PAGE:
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Annual Report 2008 - AMG Advanced Metallurgical Group NV

Annual Report 2008 - AMG Advanced Metallurgical Group NV

Acquisitions on or after

Acquisitions on or after January 1, 2005 For acquisitions on or after January 1, 2005, goodwill represents the excess of the cost of the acquisition over the Company’s interest in the net fair value of the identifiable assets, liabilities and contingent liabilities of the acquiree. When the excess is negative (negative goodwill), it is recognized immediately in profit or loss. Fair value of identifiable assets is determined as follows: (i) Property, plant and equipment The fair value of property, plant and equipment recognized as a result of a business combination is based on market values. The market value of property is the estimated amount for which a property could be exchanged on the date of valuation between a willing buyer and a willing seller in an arm’s length transaction after proper marketing wherein the parties had each acted knowledgeably, prudently and without compulsion. The market value of items of plant, equipment and fixtures is based on the quoted market prices for similar items. (ii) Intangible assets The fair value of intangible assets acquired in a business combination is the amount for which the asset could be exchanged between knowledgeable, willing parties in an arm’s length transaction based on active markets or the discounted cash flows generated by the respective asset. (iii) Inventory The fair value of work in process and finished goods inventory acquired in a business combination is determined based on its estimated selling price in the ordinary course of business less the estimated costs of completion and sale, and a reasonable profit margin based on the effort required to complete and sell the inventory. (iv) Trade and other receivables The fair value of trade and other receivables, excluding construction work in progress, is estimated as the present value of future cash flows, discounted at the market rate of interest at the reporting date. For short term trade and other receivables, discounting is not required. Acquisitions of minority interests Goodwill arising on the acquisition of a minority interest in a subsidiary represents the excess of the cost of the additional investment over the carrying amount of the net assets acquired at the date of exchange. Subsequent measurement Goodwill is measured at cost less accumulated impairment losses. In respect of equity accounted investees, the carrying amount of goodwill is included in the carrying amount of the investment. (g) Intangible assets (i) Patents and technology The Company has patents for certain manufacturing processes. The patents are being amortized over a life of 10 years. (ii) Other intangible assets Other intangible assets that are acquired by the Company, which have finite useful lives, are measured at cost less accumulated amortization and accumulated impairment losses. Amortization is recognized in profit or loss on a straight-line basis over the estimated useful lives of intangible assets, other than goodwill, from the date that they are available for use. These intangible assets have useful lives of 3 – 5 years and rights of use that have lives of 5 years. (h) Leased assets Leases for which the Company assumes substantially all the risks and rewards of ownership are classified as finance leases. Upon initial recognition the leased asset is measured at an amount equal to the lower of its fair value and the present value of the minimum lease payments. Subsequent to initial recognition, capitalised lease assets are depreciated over the shorter of the estimated useful life of the asset and the lease term, if there is no reasonable certainty that the Company will obtain ownership by the end of the lease term. Minimum lease payments made under finance leases are apportioned between finance expense and the reduction of the outstanding liability. The finance expense is allocated to each period during the lease term so as to produce a constant periodic rate of interest on the remaining balance of the liability. The Company also enters into operating leases under which the leased assets are not recognized on the Company’s balance sheet. Payments made under operating leases are recognized in profit or loss on a straight-line basis over the term of the lease. Lease incentives received are recognized as an integral part of the total lease expense, over the term of the lease. (i) Inventories Inventories are measured at the lower of cost and net realisable value. The cost of inventories is determined based on the average cost and specific identification methods, and includes expenditures incurred in acquiring the inventories and bringing them to their existing location and condition. In the case of finished goods inventory and work in progress, cost includes materials and labor as well as an appropriate share of production overhead based on normal operating capacity. 88 Notes to the Consolidated Financial Statements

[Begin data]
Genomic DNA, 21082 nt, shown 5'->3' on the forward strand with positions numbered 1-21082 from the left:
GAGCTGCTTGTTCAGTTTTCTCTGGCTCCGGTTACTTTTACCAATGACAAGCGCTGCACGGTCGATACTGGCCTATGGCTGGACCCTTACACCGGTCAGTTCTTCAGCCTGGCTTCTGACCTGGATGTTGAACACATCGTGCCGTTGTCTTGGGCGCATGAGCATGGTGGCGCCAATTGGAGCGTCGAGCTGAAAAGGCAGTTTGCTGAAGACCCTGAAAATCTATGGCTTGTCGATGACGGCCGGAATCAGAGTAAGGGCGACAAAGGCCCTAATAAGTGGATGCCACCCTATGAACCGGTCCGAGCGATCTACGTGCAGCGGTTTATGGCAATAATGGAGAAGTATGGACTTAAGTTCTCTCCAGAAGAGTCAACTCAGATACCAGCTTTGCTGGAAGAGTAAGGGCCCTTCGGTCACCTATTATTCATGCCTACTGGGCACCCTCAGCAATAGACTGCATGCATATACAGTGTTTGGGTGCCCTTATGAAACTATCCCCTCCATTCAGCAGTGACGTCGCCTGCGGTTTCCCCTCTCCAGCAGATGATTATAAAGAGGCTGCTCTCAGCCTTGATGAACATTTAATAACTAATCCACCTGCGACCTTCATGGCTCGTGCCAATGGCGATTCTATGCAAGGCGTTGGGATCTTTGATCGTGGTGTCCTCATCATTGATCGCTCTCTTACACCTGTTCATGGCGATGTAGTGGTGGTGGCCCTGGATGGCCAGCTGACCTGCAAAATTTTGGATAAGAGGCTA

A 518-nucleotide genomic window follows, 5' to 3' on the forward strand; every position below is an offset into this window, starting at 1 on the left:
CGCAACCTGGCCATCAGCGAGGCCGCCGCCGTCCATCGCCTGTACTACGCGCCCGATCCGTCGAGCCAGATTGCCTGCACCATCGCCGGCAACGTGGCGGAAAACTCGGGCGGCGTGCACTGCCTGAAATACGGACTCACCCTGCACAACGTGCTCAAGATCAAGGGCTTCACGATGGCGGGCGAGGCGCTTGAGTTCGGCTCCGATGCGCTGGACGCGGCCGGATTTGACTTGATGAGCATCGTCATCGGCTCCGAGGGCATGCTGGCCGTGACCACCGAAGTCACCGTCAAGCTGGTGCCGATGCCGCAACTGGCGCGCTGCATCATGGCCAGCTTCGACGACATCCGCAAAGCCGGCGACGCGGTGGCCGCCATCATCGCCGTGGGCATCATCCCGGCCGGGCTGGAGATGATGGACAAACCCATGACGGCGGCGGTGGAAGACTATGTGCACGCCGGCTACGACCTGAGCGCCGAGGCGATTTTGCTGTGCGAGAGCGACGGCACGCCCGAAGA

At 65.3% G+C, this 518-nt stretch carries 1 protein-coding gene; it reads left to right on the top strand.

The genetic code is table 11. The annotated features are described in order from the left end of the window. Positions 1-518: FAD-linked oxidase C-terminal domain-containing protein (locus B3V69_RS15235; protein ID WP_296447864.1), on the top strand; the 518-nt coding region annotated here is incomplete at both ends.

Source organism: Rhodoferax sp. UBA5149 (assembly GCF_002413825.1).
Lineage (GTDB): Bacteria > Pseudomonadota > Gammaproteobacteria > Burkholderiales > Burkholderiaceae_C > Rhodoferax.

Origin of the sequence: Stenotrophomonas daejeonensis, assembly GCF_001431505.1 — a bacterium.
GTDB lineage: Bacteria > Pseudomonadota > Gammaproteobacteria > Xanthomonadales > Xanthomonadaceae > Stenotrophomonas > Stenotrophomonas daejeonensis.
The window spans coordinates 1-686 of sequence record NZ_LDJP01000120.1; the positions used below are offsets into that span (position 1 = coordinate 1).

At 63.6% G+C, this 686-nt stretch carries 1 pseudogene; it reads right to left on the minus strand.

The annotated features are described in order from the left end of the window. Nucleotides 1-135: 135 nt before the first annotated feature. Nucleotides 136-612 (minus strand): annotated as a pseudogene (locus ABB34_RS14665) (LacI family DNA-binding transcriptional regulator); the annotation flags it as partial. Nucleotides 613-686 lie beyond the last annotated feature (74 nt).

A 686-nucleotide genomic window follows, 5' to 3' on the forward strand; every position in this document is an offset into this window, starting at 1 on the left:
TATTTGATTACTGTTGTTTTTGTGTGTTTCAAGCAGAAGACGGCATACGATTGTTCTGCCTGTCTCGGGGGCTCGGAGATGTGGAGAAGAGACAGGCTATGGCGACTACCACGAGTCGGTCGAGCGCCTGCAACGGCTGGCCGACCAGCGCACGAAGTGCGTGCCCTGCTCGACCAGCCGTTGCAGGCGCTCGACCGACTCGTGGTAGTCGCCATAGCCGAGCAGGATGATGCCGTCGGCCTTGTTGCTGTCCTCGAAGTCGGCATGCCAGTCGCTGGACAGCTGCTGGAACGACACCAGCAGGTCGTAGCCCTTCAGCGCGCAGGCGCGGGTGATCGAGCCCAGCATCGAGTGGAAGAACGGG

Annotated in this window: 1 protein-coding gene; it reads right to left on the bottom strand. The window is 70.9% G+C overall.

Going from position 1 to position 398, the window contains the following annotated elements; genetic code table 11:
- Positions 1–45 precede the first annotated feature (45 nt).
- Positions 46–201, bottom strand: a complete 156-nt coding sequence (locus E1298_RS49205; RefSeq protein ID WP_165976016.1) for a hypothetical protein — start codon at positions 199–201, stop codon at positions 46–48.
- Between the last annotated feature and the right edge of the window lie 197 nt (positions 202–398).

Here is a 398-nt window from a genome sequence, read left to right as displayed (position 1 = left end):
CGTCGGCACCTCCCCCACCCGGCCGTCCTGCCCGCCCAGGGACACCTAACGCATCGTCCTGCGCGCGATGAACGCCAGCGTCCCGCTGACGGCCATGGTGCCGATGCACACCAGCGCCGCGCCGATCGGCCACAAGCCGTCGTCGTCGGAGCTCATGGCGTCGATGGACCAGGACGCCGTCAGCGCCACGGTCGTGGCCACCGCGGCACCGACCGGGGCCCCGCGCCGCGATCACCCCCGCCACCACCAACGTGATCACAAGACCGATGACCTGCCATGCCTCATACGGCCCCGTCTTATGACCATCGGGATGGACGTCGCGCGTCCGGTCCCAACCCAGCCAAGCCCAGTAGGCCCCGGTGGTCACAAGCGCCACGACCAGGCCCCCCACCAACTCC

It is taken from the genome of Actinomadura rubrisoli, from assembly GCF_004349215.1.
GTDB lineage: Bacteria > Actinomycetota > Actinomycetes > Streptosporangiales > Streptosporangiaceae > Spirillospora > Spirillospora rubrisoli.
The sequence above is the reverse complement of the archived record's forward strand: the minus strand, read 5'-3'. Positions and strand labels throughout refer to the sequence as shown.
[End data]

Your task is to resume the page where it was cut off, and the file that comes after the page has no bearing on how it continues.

Net realisable value is the estimated selling price in the ordinary course of business, less the estimated costs of completion and necessary selling expenses. The company estimates the net realizable value of its inventories at least quarterly and adjusts the carrying amount of these inventories as necessary. Cost of inventories includes the transfer from equity of gains and losses on qualifying cash flow hedges in respect of purchases of raw materials. (j) Impairment (i) Financial assets A financial asset is considered to be impaired if objective evidence indicates that one or more events have had a negative effect on the estimated future cash flows of that asset. Financial assets are assessed collectively in groups that share similar credit risk characteristics. An impairment loss in respect of a financial asset measured at amortized cost is calculated as the difference between its carrying amount and the present value of the estimated future cash flows discounted at the original effective interest rate. All impairment losses are recognized in profit or loss. An impairment loss is reversed if the reversal can be related objectively to an event occurring after the impairment loss was recognized. For financial assets measured at amortized cost, the reversal is recognized in profit or loss. (ii) Non-financial assets The carrying amounts of the Company’s non-financial assets, other than inventories and deferred tax assets, are reviewed at each reporting date to determine whether there is any indication of impairment. If any such indication exists, then the asset’s recoverable amount is estimated. For goodwill and intangible assets that have indefinite lives or that are not yet available for use, the recoverable amount is estimated at each reporting date. An impairment loss is recognized if the carrying amount of an asset or its cash-generating unit exceeds its recoverable amount. A cash-generating unit is the smallest identifiable asset group that generates cash flows that largely are independent from other assets and groups. Impairment losses are recognized in profit or loss. Impairment losses recognized in respect of cashgenerating units are allocated first to reduce the carrying amount of any goodwill allocated to the units and then to reduce the carrying amount of the other assets in the unit (group of units) on a pro rata basis. The recoverable amount of an asset or cash-generating unit or group of cash-generating units is the greater of its value in use and its fair value less costs to sell. In testing goodwill for impairment, the value in use has been determined by the Company for the cash-generating unit or group of cash-generating units to which the goodwill has been assigned. However if tangible assets with a definite remaining useful life have to be tested for impairment and the value in use is below the corresponding carrying amount, a fair value less costs to sell methodology is utilized. Fair value differs from value in use. Fair value reflects the knowledge and estimates of knowledgeable, willing buyers and sellers. In contrast, value in use reflects the entity’s estimates, including the effects of factors that may be specific to the entity and not applicable to entities in general. Thus, in assessing value in use, the estimated future cash flows are discounted to their present value using a pre-tax discount rate that reflects current market assessment of the time value of money and the risks specific to the asset. An impairment loss in respect of goodwill is not reversed. In respect of other assets, impairment losses recognized in prior periods are assessed at each reporting date for any indications that the loss has decreased or no longer exists. An impairment loss is reversed if there has been a change in the estimates used to determine the recoverable amount. An impairment loss is reversed only to the extent that the asset’s carrying amount does not exceed the carrying amount that would have been determined, net of depreciation or amortization, if no impairment loss had been recognized. (iii) Associates After application of the equity method, the Company determines whether it is necessary to recognize an additional impairment loss of the Company’s investment in its associates. The Company determines at each balance sheet date whether there is any objective evidence that an investment in associate is impaired. If this is the case, the Company calculates the amount of impairment as being the difference between the higher of fair value less cost to sell and value in use of the associate and its carrying amount and recognizes the amount in the income statement. (k) Employee benefits (i) Defined contribution plans Certain subsidiaries provide defined contribution pension plans for their employees. Obligations for contributions to defined contribution pension plans are recognized as an expense in profit or loss when they are due. Notes to the Consolidated Financial Statements 89